Scrum teams in software development most often have skilled developers with all the skills requirements needed to complete the task at hand. In our agile marketing team we realised that there were tasks that we were unable to complete within the team due to the lack of skills within the team and we depended on external agencies to complete these tasks on our behalf. This made it very difficult to estimate these tasks, both in terms of time required and in terms of the overall cost. The point I am trying to make here is that marketing teams rely heavily on external agencies to execute campaigns like paid search, analytics and social media marketing. These agencies are not collocated with the rest of the team and sometimes these agencies are based in another country, often within a different time zones, posing additional challenges for planning and communication. Teams that have to rely on external agencies for different aspects of the campaign in most instances do not have the skills required to be completely self-organising in terms of executing end-to-end campaigns.
Estimation can cause stress
While working with an agile marketing team, I realised some of the agile marketing team members didn’t really like the detailed estimation of tasks, because they felt stressed and under pressure to complete the tasks they agreed to at the beginning of the sprint. Although estimating tasks for each campaign is important, we need to make sure this does not increase the stress levels of team members. One of the teachings of the Spotify model is “impact over velocity”, which means we should focus on executing campaign tasks that increase revenue and not the other way round.
A few years ago, Jack Welch who was the CEO of General Electric decided to cancel the company’s annual performance reviews after 30 years in a bid to reduce employee stress and improve overall performance. Some managers enjoy it when people constantly praise them for their strong suits and this is ok if the people working for them enjoy constantly doing this. However, working in a range of agile teams, I noticed that intense competition arises within the team when it is made up of individuals who are only interested in their own personal success. If the team’s performance appraisal is based on the performance of individuals and not the team or company as a whole, how will it possible to develop a culture of collaboration and teamwork?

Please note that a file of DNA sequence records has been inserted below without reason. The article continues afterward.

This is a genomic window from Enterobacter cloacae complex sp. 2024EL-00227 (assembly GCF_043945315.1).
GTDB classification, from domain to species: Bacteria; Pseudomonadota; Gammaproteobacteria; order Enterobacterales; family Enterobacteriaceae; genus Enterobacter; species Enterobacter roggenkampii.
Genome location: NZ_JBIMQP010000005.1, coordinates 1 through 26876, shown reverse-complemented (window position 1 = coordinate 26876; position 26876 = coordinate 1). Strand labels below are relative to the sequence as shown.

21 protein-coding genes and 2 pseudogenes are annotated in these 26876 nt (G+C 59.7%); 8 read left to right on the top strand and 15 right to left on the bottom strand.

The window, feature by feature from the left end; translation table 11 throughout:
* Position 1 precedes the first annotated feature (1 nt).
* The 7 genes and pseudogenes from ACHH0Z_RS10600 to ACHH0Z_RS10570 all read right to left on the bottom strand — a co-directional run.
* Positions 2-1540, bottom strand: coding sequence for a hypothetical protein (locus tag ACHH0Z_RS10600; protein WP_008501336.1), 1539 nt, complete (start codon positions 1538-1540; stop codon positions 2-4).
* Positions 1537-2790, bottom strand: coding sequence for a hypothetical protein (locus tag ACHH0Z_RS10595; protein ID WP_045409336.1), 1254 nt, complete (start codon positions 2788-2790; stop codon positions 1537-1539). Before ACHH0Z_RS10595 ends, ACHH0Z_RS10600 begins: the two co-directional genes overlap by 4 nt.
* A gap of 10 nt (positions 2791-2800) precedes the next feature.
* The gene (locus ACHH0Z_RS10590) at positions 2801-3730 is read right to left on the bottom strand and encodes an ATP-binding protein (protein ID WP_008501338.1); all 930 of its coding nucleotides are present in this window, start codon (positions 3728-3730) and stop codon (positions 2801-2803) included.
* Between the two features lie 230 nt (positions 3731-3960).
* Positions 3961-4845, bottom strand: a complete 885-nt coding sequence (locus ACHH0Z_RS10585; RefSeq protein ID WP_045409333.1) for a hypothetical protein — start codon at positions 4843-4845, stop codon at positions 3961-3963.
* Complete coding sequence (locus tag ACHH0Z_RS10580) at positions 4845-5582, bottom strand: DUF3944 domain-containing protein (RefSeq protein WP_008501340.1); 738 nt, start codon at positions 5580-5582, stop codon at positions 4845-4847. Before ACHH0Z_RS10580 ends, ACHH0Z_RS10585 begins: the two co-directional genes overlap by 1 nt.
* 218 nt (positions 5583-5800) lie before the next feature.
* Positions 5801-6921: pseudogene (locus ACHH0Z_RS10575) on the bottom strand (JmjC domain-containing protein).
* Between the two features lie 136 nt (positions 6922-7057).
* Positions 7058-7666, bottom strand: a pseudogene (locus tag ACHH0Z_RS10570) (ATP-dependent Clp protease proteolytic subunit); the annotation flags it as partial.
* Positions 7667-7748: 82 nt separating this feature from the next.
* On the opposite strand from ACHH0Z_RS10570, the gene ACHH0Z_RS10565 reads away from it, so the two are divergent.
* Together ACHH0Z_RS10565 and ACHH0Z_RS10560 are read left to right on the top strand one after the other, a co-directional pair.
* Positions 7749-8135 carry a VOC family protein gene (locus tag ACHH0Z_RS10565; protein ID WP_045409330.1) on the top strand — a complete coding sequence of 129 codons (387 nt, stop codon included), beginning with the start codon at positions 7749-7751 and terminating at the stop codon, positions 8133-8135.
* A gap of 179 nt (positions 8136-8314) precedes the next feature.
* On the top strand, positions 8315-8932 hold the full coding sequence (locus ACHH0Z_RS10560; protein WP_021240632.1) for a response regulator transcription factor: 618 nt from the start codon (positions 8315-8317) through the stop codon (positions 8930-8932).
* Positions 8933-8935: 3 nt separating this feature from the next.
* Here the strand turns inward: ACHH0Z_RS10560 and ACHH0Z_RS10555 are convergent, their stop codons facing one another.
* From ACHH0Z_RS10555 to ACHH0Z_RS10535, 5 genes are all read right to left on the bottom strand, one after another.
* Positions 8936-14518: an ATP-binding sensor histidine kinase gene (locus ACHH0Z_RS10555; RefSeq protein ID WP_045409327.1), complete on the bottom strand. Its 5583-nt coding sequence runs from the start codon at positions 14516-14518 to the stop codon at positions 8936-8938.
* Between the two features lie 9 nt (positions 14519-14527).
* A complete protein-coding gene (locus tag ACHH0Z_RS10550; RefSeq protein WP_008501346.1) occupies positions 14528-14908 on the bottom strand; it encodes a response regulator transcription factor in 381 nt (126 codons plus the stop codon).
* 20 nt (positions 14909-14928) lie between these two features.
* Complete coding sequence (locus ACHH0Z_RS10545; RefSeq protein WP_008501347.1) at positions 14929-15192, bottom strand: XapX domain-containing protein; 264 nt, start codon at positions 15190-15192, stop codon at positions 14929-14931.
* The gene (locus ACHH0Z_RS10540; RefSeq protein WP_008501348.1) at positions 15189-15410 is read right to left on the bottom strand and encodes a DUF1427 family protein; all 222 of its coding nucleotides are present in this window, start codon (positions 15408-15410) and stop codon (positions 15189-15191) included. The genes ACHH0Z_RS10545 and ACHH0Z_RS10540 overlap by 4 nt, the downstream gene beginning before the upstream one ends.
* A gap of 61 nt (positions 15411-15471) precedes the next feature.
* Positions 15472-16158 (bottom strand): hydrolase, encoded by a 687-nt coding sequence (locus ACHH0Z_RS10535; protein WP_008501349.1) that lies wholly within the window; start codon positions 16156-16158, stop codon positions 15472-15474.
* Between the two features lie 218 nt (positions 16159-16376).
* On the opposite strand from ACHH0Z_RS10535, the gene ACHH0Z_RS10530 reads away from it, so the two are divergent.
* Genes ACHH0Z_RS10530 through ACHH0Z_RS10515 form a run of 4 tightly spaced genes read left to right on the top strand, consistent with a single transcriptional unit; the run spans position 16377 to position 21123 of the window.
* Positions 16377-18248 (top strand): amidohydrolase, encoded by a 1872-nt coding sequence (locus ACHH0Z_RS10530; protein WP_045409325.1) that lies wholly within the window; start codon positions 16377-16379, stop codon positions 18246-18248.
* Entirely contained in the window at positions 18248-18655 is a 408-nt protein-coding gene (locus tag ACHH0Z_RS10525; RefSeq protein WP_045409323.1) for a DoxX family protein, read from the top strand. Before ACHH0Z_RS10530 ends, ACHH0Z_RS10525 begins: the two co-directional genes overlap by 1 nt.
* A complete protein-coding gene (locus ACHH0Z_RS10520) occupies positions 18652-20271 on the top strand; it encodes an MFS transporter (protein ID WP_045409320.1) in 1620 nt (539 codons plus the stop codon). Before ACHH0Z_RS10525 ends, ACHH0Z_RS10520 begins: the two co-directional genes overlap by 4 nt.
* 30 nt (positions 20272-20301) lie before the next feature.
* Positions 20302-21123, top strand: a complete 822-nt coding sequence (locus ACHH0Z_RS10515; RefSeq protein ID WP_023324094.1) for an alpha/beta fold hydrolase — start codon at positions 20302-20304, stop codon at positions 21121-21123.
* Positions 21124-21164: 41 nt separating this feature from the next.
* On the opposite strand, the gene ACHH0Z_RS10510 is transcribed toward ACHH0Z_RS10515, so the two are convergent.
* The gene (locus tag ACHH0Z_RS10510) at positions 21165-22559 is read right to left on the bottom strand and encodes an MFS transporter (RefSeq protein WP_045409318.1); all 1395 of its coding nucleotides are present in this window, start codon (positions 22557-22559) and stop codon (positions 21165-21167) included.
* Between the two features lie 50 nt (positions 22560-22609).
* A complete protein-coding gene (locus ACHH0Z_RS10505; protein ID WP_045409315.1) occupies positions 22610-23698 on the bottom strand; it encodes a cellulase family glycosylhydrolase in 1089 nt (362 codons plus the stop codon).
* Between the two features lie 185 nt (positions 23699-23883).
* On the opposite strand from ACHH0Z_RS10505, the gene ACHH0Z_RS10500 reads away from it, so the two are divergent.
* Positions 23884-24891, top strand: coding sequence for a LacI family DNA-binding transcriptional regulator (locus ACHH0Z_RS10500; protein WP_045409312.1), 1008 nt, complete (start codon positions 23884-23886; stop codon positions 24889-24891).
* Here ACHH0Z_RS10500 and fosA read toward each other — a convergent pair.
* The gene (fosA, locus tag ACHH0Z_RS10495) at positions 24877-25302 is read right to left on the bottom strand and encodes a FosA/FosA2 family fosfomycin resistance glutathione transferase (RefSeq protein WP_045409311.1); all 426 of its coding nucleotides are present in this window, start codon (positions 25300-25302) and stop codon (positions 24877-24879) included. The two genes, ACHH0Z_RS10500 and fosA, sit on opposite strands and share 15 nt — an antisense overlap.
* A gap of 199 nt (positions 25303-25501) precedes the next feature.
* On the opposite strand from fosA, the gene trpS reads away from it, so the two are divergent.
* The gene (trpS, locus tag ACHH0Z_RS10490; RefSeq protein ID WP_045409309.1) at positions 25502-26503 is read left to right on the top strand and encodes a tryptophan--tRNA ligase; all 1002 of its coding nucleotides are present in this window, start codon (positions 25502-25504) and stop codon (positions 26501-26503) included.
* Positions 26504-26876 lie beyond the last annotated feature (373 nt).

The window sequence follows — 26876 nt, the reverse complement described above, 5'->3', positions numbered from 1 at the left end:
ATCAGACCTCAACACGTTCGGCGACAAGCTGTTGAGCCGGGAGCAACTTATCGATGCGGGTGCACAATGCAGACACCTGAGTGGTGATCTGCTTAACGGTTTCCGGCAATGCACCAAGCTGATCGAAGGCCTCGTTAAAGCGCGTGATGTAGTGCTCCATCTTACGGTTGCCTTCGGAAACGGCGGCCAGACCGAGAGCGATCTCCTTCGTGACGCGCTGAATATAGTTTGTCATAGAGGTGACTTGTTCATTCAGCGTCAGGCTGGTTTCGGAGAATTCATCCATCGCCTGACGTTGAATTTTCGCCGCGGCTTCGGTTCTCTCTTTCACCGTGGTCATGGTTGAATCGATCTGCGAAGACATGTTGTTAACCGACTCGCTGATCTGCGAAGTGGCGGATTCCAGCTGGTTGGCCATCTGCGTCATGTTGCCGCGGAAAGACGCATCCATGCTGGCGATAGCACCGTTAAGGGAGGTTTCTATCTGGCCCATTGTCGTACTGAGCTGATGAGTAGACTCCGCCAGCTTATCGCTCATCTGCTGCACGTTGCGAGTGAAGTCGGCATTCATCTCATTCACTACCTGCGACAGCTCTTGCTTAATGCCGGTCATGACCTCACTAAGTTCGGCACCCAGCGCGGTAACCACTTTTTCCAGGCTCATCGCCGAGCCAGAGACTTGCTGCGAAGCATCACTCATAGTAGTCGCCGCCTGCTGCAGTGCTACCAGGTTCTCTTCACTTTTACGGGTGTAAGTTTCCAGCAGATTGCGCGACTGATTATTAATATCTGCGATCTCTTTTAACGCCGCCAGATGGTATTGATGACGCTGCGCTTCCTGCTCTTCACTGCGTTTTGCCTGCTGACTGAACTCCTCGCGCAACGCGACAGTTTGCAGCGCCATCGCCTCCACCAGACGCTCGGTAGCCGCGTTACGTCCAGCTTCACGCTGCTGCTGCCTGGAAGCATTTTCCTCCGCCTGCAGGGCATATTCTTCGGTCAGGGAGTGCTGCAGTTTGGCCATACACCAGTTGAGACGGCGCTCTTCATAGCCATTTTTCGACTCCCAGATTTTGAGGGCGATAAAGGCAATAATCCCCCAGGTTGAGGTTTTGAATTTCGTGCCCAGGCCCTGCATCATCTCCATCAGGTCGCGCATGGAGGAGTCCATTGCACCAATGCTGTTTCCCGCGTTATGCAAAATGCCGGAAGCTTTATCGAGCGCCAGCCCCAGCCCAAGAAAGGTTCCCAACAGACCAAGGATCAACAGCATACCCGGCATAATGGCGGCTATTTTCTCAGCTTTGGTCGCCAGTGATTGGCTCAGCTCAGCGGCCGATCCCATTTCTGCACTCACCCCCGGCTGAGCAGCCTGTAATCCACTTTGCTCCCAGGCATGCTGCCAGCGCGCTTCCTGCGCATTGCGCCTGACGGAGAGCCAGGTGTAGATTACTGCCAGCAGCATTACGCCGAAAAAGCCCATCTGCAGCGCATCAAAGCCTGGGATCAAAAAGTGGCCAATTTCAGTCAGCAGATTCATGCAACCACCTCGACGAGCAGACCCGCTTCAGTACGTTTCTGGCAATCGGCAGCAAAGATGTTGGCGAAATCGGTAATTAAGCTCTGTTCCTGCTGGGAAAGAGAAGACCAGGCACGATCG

To conclude, agile marketing is similar to the Scrum analogy of a team sport, but the difference is that marketing team’s tasks are structured in response to the customer journey. Therefore, some individuals within the team are responsible for creating awareness and initiating purchase of products and services, after which they pass the baton to the people responsible for engaging existing customers who then pass the baton to the individuals responsible for customer loyalty and experience. It is a team effort that requires a range of skill sets and clear and timely communication between individuals in different stages of the process.
About The Author
Femi Olajiga an Agile Marketing Coach who provides Agile marketing training workshops and coaching that helps CMO’s, Directors and Marketing Teams adopt agile marketing. He is also the author of the book: Lean-Agile Marketing: How to Become Agile and Deliver Marketing Success. Available on Amazon.com and Amazon.co.uk. He enables companies to become agile across marketing to drive business growth. For further information, connect or follow me LinkedIn, Twitter or visit my blog CXconversion.com.
If you’d like to learn how to develop an agile mindset or just generally learn more about Agile and Scrum in Non-IT Software teams or about Agile marketing specifically, consider reading the book below — Lean Agile Marketing: How to Become Agile and Deliver Marketing Success.